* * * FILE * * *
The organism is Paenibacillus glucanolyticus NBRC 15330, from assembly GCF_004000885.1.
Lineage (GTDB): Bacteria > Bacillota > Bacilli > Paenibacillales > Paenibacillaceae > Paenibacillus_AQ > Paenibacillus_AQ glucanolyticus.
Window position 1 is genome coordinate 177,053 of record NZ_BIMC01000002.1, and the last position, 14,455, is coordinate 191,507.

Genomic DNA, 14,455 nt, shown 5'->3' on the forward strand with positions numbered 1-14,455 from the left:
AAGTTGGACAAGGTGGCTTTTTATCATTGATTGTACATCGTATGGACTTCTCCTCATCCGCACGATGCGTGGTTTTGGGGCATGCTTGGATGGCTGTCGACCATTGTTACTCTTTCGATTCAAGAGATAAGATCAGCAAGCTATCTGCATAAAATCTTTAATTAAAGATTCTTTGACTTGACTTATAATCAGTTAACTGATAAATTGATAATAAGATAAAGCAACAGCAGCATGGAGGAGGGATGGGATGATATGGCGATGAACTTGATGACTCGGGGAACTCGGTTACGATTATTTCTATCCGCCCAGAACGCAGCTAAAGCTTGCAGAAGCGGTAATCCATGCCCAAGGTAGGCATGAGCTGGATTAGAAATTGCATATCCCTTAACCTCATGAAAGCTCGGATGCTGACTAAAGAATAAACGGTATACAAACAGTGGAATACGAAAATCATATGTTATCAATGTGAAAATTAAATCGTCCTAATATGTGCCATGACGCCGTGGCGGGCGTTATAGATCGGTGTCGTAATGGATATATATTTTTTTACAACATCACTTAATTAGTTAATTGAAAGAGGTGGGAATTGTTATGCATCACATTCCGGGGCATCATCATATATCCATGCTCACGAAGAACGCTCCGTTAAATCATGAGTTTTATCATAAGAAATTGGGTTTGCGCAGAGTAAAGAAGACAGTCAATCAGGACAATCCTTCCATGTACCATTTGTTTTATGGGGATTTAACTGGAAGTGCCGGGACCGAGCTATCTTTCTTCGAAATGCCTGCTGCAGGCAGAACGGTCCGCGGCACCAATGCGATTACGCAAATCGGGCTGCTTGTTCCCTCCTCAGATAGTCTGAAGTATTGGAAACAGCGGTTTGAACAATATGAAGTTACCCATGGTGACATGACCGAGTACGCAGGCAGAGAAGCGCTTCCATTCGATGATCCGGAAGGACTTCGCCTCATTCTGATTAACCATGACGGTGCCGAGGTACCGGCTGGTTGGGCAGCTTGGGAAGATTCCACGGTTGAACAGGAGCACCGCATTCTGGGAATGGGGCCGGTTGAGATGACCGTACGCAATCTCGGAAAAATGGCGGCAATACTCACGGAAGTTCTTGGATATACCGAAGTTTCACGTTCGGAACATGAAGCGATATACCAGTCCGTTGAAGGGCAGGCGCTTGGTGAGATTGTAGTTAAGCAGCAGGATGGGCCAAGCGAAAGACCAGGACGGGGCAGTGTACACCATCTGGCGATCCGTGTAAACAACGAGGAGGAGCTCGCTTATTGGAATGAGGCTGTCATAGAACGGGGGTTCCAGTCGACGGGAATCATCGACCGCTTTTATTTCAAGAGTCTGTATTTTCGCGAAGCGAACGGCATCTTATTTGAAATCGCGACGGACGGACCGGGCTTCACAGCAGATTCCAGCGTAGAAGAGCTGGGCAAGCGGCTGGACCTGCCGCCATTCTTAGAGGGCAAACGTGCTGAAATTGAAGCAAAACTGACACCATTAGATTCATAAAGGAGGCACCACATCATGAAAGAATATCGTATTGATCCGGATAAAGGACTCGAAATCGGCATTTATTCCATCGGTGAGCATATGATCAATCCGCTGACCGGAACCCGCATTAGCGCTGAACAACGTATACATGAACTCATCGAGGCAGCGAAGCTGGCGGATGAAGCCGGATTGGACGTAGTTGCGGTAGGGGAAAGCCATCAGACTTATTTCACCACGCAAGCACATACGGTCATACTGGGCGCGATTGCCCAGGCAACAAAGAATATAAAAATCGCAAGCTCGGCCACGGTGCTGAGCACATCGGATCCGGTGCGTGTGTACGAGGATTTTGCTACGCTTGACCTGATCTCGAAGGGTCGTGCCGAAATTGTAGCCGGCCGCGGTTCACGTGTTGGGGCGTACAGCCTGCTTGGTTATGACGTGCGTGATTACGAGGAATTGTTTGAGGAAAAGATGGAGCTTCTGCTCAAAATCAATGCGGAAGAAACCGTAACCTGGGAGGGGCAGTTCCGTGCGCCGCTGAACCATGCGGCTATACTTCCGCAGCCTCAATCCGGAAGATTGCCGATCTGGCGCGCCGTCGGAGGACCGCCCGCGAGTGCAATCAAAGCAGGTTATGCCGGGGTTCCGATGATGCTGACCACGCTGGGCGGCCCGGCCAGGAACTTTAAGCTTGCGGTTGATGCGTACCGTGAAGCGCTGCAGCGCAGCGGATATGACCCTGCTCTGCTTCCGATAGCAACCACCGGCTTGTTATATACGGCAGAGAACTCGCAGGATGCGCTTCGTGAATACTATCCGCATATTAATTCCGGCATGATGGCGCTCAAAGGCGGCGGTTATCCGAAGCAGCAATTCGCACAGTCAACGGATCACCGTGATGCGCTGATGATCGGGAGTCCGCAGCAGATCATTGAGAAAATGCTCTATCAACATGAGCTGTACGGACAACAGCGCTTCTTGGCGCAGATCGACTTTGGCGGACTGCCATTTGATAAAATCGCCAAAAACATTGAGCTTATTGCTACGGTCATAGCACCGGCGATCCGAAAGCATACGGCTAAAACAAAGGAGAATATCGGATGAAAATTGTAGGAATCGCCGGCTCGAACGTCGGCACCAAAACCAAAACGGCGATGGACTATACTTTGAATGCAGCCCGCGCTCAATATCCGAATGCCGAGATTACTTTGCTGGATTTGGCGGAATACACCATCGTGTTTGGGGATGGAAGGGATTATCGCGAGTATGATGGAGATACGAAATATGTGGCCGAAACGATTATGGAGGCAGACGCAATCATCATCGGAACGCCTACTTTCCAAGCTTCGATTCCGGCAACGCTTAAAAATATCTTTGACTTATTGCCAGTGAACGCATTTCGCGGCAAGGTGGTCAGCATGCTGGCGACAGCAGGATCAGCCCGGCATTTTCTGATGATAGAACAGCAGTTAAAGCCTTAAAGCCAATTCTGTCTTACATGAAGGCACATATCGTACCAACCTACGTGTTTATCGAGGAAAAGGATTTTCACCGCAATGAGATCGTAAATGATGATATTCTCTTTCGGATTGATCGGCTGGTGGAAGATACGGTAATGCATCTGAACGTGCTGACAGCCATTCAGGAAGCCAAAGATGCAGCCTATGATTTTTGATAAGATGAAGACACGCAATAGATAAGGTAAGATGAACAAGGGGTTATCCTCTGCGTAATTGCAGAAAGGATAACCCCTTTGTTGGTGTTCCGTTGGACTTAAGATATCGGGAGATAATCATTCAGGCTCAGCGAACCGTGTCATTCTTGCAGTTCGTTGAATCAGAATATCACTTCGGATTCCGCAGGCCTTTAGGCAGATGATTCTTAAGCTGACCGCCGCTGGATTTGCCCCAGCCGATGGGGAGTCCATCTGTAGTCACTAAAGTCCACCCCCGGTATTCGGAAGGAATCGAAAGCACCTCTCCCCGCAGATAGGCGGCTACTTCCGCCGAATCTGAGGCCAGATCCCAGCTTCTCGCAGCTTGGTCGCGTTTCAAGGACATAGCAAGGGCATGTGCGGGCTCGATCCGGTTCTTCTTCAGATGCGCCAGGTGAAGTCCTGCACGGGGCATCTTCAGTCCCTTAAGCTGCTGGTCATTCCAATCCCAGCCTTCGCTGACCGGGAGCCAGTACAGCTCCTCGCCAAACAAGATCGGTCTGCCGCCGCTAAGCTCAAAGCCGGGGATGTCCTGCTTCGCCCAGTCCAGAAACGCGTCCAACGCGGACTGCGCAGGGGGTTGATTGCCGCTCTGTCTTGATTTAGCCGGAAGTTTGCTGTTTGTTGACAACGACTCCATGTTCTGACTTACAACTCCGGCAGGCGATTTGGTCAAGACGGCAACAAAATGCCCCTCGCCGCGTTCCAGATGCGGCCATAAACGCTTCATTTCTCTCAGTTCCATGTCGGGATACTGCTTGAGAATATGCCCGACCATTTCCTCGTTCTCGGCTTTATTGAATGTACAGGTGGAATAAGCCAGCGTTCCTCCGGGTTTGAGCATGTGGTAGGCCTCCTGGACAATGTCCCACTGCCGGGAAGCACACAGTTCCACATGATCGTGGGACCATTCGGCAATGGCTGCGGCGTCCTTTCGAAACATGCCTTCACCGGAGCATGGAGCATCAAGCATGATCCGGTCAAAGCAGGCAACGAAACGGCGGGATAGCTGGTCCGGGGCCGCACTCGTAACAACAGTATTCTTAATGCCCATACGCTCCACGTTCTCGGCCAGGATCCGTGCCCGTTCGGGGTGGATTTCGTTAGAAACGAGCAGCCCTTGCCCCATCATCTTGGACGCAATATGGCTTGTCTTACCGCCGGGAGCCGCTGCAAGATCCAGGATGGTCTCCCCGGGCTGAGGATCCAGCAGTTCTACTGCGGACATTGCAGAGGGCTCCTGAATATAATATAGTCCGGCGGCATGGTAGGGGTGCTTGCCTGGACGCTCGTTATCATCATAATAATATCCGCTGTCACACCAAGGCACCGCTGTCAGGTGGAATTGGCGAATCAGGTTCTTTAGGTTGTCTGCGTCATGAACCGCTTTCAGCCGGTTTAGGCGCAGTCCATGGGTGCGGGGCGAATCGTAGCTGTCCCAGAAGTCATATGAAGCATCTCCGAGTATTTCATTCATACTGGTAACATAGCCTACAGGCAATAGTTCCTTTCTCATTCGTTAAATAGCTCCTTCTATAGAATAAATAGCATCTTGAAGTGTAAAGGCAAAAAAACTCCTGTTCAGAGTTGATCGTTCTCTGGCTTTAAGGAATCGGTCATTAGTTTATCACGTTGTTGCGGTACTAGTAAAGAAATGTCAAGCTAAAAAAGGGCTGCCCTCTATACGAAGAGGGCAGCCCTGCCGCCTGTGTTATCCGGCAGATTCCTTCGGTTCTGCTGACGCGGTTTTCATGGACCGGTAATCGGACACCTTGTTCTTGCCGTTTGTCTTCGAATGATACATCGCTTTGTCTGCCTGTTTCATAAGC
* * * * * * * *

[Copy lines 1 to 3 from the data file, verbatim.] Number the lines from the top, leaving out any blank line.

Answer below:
The organism is Paenibacillus glucanolyticus NBRC 15330, from assembly GCF_004000885.1.
Lineage (GTDB): Bacteria > Bacillota > Bacilli > Paenibacillales > Paenibacillaceae > Paenibacillus_AQ > Paenibacillus_AQ glucanolyticus.
Window position 1 is genome coordinate 177,053 of record NZ_BIMC01000002.1, and the last position, 14,455, is coordinate 191,507.